China appeals against WTO dispute ruling on electrical steel duties

China has asked the World Trade Organization (WTO) Appellate Body to review interpretations of the law and the methodology for determining duties on US exports of grain-oriented electrical steel, according to documents made public Monday July 23.

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China filed an appeal with the WTO last week challenging an earlier ruling that the Asian nation had incorrectly applied duties on the material against US producers in 2010.

In its appeal, China claimed the dispute settlement panel failed to properly interpret certain articles of the anti-dumping agreement and the agreement on subsidies and countervailing measures.

China also alleged that the panel erred in interpreting the Ministry of Commerce’s final determination and instead “ignored or dismissed key factors” in the discussion.

The panel also conducted “its analysis of price depression and price suppression by failing to conduct an objective assessment of the matter,” China alleged in its appeal. “In doing so, the panel also erred in failing to consider the totality of the evidence.”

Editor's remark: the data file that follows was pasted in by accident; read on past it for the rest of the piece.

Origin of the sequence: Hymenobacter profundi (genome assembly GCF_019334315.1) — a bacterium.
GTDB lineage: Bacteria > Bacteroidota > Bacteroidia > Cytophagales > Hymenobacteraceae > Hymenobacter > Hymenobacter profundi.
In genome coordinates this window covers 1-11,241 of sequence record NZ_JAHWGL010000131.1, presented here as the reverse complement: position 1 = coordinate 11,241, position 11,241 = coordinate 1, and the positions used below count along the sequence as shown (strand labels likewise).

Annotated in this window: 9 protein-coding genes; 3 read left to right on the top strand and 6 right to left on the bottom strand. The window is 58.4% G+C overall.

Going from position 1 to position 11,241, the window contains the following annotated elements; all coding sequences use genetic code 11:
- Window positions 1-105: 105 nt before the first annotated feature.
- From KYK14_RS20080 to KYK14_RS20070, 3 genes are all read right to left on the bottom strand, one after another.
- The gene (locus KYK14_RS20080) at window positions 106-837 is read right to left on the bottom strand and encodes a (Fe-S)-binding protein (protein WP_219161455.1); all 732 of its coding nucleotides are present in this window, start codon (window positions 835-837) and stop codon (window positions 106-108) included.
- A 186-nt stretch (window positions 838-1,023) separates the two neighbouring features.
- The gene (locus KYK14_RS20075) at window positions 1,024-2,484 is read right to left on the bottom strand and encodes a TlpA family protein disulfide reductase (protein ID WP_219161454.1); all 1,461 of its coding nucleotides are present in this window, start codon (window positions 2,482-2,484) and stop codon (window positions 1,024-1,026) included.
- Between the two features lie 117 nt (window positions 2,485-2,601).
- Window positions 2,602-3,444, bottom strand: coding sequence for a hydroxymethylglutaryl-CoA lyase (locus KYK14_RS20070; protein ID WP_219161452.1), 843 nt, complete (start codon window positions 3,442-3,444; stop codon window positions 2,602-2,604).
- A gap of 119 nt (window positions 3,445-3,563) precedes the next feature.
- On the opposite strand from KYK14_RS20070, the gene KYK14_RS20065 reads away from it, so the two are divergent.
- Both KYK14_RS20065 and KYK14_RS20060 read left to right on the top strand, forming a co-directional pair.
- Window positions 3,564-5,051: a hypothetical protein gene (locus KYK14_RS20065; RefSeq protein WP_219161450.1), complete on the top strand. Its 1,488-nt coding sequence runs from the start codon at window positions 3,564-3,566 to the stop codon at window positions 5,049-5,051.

Last month, the WTO ruled that China violated a number of international obligations when it imposed dumping duties ranging from 7.8-64.8% and subsidy duties of between 11.7-44.6% against US producers of the specialty product.

The WTO panel’s original report said China calculated subsidy margins in a manner unsupported by facts, failed to provide an adequate explanation for its conclusions and calculated a US-wide dumping and subsidy rate without substantiation.

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